Zuishin-in (Kyoto), Inside view of the Omoteshoin pavilion towards the Buddhist altar


Late Plum-Trees in Yamashina

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Zuishin-in is a Buddhist temple of the Shingon school located in Yamashina, in Kyoto’s easternmost side. Ono no Komachi, a famous poetess of the Heian period, is celebrated here with a selection of remarkable painted artworks. Furthermore, its garden Ono Baien is a beautiful plum-tree blossom viewing spot in the early days of spring.

An ancient rural village, Yamashina is now a quiet residential ward located in the east of Kyoto. It is home to a few pearls mostly forgotten by the touristic crowd, such as Zuishin-in, a temple well worth the detour and not so remote from the city center thanks to a nearby subway 🚇 station. March is probably the best time to visit so as to enjoy ume plum-trees blooming season.

Zuishin-in (Kyoto), Kuri pavilion at the entrance of the temple

Temple related to poetess Ono no Komachi

Monk Ningai (951 – 1046), a disciple of Kobo Daishi (774 - 835) the founder of Shingon Buddhism in Japan, established Gyuhizan Mandara-ji temple in the Ono area, in the east of the former imperial capital Heian-kyo in 991. It will later become Zuishin-in.

As for many temples and shrines in Kyoto, most of Zuishin-in’s original buildings were destroyed during the multiple civil wars of the Japanese Middle-Ages. Consequently, most of the current pavilions date back to the early Edo period (1603 - 1868).

The temple’s large rectilinear walking paths are inviting visitors to reach the Kuri pavilion serving as a reception office. Walking into Zuishin-in’s buildings is more interesting than just contemplating their architecture from outside. Several artworks are indeed displayed, such as:

  • Authentic traditional paintings on fusuma panels, by the prestigious Kano School; and,
  • Various objects in connection to poetess Ono no Komachi (小野小町).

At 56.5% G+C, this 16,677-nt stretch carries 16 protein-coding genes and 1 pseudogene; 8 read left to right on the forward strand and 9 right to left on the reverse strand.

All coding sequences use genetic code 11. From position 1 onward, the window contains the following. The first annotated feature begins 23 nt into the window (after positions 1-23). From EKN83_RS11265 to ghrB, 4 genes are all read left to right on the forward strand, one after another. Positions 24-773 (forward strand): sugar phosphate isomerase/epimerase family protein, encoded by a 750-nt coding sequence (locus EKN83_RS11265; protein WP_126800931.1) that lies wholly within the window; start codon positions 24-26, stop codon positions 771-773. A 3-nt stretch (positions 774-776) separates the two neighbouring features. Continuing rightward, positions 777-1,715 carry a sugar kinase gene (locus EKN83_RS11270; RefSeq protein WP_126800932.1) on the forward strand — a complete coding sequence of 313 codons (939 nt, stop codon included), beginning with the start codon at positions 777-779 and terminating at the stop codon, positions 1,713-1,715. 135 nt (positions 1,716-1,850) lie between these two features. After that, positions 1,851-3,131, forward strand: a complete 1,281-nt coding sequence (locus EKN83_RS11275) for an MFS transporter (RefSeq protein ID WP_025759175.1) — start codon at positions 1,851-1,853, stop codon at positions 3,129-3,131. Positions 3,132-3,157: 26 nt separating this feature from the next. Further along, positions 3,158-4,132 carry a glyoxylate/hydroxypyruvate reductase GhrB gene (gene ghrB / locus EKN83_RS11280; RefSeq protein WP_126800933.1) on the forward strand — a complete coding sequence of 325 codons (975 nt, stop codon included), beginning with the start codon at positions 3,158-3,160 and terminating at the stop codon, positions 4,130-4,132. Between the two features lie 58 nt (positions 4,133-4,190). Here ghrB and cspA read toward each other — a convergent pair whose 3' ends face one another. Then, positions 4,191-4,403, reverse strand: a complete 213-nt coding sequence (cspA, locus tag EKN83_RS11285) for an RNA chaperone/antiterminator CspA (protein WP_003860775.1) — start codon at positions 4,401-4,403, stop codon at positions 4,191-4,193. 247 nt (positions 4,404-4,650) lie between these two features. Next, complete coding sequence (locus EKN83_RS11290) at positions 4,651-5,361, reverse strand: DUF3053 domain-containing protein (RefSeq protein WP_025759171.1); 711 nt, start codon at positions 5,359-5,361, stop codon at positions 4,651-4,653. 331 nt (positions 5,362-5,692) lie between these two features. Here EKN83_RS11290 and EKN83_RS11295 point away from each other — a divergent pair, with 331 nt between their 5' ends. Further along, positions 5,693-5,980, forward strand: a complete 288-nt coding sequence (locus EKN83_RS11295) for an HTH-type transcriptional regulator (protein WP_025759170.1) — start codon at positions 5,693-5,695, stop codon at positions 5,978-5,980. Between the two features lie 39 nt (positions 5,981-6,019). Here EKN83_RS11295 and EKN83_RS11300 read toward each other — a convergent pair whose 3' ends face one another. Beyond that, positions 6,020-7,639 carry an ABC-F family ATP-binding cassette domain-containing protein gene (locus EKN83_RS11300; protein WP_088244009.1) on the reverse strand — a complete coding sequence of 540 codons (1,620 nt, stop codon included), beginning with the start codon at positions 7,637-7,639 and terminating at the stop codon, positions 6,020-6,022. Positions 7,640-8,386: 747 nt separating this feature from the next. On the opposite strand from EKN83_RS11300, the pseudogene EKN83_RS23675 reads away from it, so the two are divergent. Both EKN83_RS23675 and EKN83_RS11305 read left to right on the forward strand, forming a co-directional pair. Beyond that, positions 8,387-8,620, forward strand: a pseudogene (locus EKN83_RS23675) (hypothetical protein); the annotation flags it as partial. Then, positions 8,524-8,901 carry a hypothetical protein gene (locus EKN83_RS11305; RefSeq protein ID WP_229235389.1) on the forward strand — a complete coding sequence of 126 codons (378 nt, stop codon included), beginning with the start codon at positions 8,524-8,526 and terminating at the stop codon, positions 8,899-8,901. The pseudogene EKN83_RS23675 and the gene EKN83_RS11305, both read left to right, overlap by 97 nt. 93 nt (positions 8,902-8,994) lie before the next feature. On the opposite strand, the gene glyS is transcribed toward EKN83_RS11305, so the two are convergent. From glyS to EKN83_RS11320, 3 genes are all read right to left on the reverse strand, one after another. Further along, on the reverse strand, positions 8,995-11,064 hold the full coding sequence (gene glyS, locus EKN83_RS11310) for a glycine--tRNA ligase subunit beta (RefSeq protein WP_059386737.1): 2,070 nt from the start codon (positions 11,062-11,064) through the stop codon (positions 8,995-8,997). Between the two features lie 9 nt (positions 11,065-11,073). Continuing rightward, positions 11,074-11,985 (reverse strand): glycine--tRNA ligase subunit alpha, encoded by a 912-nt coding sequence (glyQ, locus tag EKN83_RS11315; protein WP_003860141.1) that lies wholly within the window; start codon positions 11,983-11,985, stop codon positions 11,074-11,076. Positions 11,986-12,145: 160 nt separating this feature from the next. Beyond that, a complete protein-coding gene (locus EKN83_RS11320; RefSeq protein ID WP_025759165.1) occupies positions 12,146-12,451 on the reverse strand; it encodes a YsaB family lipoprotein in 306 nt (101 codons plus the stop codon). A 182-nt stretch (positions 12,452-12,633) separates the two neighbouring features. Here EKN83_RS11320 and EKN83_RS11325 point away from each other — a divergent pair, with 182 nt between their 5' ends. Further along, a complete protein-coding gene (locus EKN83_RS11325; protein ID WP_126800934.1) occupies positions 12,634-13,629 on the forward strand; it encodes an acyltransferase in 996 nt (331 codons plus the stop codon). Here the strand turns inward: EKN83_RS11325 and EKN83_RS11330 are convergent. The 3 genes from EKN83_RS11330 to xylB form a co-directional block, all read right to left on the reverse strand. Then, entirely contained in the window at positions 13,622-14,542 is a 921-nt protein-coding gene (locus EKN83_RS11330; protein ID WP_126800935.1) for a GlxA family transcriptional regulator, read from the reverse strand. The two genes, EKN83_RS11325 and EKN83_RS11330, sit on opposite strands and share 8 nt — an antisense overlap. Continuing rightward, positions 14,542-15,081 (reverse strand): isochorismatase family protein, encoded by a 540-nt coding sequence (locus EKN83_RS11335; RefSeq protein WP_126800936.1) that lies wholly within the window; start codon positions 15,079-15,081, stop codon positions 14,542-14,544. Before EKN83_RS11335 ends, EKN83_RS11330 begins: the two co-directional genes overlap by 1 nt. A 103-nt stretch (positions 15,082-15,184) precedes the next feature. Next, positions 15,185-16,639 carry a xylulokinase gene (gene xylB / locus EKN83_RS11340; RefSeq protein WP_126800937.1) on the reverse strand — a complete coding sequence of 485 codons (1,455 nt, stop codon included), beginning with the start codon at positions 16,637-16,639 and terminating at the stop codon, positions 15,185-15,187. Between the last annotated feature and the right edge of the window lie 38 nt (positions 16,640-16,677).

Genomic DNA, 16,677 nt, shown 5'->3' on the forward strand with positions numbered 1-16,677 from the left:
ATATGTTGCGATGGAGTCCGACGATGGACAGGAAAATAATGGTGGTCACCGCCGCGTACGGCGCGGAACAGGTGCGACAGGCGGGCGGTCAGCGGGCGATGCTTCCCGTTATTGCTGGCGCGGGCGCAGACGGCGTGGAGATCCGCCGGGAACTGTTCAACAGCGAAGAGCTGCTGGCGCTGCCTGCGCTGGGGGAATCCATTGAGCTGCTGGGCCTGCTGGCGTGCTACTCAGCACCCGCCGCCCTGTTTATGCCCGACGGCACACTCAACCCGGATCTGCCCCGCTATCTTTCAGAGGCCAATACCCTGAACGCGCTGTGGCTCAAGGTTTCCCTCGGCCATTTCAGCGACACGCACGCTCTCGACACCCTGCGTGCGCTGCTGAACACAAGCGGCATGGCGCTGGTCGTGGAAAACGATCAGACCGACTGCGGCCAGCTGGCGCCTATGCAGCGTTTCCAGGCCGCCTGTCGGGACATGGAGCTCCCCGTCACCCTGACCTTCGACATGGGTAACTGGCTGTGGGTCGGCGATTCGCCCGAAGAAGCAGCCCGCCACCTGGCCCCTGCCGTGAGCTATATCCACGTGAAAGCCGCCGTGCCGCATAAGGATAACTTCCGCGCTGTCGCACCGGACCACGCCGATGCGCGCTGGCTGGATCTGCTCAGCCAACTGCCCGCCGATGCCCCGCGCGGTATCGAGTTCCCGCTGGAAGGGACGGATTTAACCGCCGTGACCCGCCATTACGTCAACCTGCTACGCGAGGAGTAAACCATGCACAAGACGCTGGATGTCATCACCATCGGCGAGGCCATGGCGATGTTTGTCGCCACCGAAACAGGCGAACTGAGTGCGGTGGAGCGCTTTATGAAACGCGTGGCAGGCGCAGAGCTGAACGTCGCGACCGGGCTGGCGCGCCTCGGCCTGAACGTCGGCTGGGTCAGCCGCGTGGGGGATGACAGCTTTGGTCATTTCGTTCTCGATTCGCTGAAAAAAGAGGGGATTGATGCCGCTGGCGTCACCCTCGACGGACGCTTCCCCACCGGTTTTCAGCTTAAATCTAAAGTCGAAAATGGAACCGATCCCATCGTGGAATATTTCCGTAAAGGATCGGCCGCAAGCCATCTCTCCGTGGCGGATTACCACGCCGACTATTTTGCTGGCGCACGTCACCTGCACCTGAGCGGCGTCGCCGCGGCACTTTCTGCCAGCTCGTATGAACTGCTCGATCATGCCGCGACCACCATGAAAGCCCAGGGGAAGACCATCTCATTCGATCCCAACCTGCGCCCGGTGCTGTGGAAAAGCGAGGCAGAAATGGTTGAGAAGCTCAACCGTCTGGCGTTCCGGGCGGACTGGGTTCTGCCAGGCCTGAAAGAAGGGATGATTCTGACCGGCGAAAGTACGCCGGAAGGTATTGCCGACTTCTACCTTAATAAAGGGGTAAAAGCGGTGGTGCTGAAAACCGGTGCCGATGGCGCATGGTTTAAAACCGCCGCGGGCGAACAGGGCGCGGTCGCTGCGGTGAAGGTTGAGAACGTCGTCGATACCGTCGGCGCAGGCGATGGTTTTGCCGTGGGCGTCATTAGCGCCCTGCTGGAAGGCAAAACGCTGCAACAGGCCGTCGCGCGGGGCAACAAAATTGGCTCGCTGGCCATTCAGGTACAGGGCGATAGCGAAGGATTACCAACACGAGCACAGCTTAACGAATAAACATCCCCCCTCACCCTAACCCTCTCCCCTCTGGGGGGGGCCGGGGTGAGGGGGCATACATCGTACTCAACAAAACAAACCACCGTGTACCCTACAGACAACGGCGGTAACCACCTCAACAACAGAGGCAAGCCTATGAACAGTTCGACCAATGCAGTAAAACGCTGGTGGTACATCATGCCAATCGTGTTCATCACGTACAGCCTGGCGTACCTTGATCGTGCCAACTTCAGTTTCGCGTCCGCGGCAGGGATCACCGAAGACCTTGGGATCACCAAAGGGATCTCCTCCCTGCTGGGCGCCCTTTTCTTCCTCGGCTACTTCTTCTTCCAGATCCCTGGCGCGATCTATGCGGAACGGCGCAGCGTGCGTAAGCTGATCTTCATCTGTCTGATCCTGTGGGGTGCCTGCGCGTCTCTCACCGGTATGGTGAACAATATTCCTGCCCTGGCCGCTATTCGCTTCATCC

Zuishin-in (Kyoto), Artwork Gokusaishiki Umeiro Komachi ezu on pannels by Daruma Shoten

Ono No Komachi (825 - 900) is a woman of letters of the Heian period (794 - 1185) whose fame was due equally to her talent in writing waka poetry and her exceptional beauty; and the story of her love life is laced with legends. Acknowledged in her lifetime, Komachi is one of the Rokkasen, the 6 immortal poets of the 9th century, and also one of the Sanjurokkasen, the 36 Immortals of Poetry selected among the Japanese poets of the Heian Period.

Ono no Komachi has become a prominent figure of Japan’s history and is integral part of its folklore, the Shinkansen 🚅 trains serving Akita Prefecture (where she was from) are even named after her. She is one of the characters of Kyoto’s Jidai Matsuri parade, and also the main protagonist of several classical Noh dramas, the most famous being Kayoi Komachi.

At Zuishin-in, the permanent collection is a tribute to her graceful beauty, in a very feminine and colorful universe, with hues of pink, red and white. The temple’s Buddhist altar is protected by 4 sliding panels painted by Daruma Shoten, a contemporary artists duo. Their original paintings, radiant, bright and detailed, is named in Japanese 極彩色梅匂小町絵図 (Gokusaishiki Umeiro Komachi ezu) and illustrate the poetess’ life.

Zuishin-in (Kyoto), Ono Baien garden during the plum tree blooming season in mid-March

200 ume blooming in mid-March

In mid-March, Zuishin-in’s Ono Baien garden specifically opens for the blooming of plum-trees. The lucky visitors can walk through a little wood of about 200 blooming ume plum-trees. Prunus usually bloom during February, however Zuishin-in’s trees, called Hanezu no Ume, bloom later, about in the same time frame as the cherry trees.

This flower-viewing spot is enjoyable as it is not as busy as the usual temple in Kyoto. Immersed in a peaceful atmosphere, flowers amateurs can take their time to admire the rugged yet delicate plum-tree branches; the seasonal viewing of ume blossoms was by the way more popular than the sakura 🌸’s during the Heian period.

Autumn and its flamboyant koyo 🍁 foliage is also a good time to enjoy Zuishin-in, and discover its pavilions opening on a small pond, Shinji-ike, surrounded by beautiful maple trees.

⬇️ Further down this page, discover our visit guide in Zuishin-in and around.
By Kanpai Updated on March 05, 2024 Zuishin-in